Within the maximum perimeter of the penitentiary is located the Associate Warden's Building (commonly referred to as the AW Building). Its purpose is to house prisoners in two categories: punitive segregation and administrative segregation. Punitive segregation is imposed by the prison authorities for breaches of discipline and is normally limited to 10 days; administrative segregation is imposed on various categories of prisoners, including unmanageable and dangerous inmates, repeated disciplinary problems, and persons under investigation or awaiting trial, and is imposed for longer periods, usually of 30 days or more. The purpose of the AW Building is absolute segregation and that inmates be kept there until properly released. According to the Warden, the duty of the guards is to keep such prisoners there for "disciplinary purposes, for our protection, and for the protection of others."

Generally, prisoners at Atlanta are classified upon admittance as (1) close custody, (2) medium, (3) medium out, or (4) minimum. Activities and work assignments vary according to classification. However, in keeping with rehabilitation policy, all prisoners outside the AW Building have, except for specified periods, free access to the yards and buildings within the controlled secure perimeter.

Berl Estes McDonald was, on the occasion in question, a 33 year old white male. Except for two short periods in the Army and Navy he has been incarcerated almost continuously since age 16, having served sentences for Larceny, Forgery, Robbery, Assault, Kidnapping, Escape, Narcotics and Grand Larceny. He was a known narcotic addict and had been hospitalized in the South Carolina state mental institution and in a United States Navy base hospital for nervous disorders and drug addiction.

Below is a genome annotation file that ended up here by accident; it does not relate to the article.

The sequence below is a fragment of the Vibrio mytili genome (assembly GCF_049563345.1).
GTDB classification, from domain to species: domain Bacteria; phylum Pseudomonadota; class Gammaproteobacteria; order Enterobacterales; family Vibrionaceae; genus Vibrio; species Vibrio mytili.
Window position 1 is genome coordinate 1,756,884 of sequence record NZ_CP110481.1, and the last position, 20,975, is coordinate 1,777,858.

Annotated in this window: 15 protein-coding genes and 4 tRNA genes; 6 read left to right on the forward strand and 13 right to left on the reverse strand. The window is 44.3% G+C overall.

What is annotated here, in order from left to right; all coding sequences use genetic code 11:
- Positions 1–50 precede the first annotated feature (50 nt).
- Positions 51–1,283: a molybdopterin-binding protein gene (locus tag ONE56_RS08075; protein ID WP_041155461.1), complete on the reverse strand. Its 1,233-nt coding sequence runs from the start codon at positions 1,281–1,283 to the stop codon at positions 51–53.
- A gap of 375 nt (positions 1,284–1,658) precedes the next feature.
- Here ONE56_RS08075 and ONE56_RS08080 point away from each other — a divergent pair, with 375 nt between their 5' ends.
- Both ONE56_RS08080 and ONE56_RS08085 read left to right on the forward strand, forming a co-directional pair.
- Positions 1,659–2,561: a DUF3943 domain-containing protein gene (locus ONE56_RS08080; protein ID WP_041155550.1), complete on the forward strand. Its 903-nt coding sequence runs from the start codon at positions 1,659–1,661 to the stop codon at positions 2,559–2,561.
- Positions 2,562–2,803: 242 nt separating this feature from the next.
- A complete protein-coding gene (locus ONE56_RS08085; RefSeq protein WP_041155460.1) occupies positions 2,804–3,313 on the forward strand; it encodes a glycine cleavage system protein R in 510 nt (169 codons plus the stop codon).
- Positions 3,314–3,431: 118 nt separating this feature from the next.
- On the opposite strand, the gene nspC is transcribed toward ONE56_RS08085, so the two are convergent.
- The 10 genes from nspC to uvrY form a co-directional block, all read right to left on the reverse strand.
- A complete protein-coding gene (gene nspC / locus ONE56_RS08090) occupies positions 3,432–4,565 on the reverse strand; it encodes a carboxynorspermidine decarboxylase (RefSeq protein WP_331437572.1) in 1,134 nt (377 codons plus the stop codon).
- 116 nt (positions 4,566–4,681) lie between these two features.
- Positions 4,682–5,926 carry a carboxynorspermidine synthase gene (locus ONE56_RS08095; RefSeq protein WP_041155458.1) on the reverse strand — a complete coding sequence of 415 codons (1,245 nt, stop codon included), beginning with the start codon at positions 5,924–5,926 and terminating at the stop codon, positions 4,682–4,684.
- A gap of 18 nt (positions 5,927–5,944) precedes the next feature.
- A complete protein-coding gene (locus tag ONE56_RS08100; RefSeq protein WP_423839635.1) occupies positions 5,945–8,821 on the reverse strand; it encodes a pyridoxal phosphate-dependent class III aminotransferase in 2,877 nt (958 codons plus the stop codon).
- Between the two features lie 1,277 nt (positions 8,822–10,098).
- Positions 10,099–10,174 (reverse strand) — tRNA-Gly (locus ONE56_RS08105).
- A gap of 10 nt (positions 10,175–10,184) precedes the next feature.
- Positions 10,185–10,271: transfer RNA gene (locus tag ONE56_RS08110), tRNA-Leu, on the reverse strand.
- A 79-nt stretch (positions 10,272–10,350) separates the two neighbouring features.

Upon his admission to the Atlanta penitentiary in June, 1960, his medical examination showed a history of psychiatric treatment, inconclusive findings of psychoneurosis, sociopathy, neurological disorder, but no finding as to mental deficiency or psychosis, that is, active insanity, at that time. There had been one prior notice of psychotic diagnosis by South Carolina authorities in his file.

In September, 1960, at Atlanta, he had a fight with another inmate. In October, 1960, he was cited for creating a disturbance in the cell house. In December, 1960, he assaulted another inmate with a knife, inflicting four wounds on his body. Under court direction, in March, 1961, he was examined by Dr. Lipton, psychiatrist, Dr. Bryan, clinical psychologist, and Dr. Pirkle, Public Health Service medical director.

At that time, he was generally classified as being in a "constitutional psycopathic state, emotional instability." He was specifically classified as paranoid with "considerable likelihood of his having recurrent psychotic episodes in the future, under situations of stress." The general classification refers to emotionally immature persons, who are impulsive, aggressive types in repeated conflict with the law and society. Up to 80% of the population of the Atlanta penitentiary fall into this general classification. Approximately one-third have assaultive backgrounds and approximately 200 are serving sentences for crimes of violence. The specific classification of paranoid refers to persons within the general classification who have ideas and delusions of persecution directed toward others, frequently with no cause whatsoever. Various paranoids believe they can read another's mind and determine that they are after him. This sometimes results in psychotic episodes such as assaults, fights, suicides, refusal to eat, etc. In fact, in McDonald's case, this had resulted in the December assault when he knew from the victim's attitude and speech that he would cut him, if he didn't "beat him to the draw." In 1961 it was concluded that McDonald be placed in maximum security and under continued psychiatric supervision.